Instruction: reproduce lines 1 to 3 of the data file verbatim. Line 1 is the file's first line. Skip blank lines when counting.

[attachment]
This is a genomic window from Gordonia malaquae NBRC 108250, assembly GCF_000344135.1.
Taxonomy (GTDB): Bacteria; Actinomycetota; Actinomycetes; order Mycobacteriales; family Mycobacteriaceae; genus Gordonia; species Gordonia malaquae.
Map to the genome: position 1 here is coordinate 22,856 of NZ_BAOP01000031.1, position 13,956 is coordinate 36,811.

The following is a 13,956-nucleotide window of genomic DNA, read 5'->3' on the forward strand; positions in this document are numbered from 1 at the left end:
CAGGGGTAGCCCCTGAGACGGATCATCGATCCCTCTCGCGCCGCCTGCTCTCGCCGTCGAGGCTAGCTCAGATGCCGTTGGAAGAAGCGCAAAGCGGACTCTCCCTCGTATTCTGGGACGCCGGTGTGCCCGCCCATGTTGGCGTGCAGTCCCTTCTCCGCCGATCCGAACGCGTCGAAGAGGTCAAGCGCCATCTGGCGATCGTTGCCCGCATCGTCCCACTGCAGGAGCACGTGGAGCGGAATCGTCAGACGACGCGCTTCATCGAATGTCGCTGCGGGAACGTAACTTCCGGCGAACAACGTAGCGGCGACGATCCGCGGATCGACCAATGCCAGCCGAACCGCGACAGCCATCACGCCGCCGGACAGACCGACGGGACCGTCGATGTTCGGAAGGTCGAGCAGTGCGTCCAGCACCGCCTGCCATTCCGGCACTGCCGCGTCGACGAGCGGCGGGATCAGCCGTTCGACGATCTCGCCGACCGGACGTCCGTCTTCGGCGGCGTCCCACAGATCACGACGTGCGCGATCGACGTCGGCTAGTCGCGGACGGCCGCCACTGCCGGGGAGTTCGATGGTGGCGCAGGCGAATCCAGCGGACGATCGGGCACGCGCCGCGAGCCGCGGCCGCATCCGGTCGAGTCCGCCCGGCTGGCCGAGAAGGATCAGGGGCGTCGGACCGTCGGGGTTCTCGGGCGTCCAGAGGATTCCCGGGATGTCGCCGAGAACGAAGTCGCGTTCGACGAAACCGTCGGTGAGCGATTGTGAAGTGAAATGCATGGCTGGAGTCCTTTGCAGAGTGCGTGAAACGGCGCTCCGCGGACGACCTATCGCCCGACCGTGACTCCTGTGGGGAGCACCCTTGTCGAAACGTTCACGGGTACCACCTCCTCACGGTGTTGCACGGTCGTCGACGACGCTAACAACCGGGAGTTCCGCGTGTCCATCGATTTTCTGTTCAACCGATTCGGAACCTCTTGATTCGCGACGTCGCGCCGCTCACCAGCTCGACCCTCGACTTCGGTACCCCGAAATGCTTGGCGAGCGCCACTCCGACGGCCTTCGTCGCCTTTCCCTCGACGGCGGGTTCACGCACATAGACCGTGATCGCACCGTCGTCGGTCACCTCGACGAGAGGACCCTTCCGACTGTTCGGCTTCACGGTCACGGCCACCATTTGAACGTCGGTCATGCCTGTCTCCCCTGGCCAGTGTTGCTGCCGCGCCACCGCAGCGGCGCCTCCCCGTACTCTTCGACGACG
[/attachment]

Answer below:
This is a genomic window from Gordonia malaquae NBRC 108250, assembly GCF_000344135.1.
Taxonomy (GTDB): Bacteria; Actinomycetota; Actinomycetes; order Mycobacteriales; family Mycobacteriaceae; genus Gordonia; species Gordonia malaquae.
Map to the genome: position 1 here is coordinate 22,856 of NZ_BAOP01000031.1, position 13,956 is coordinate 36,811.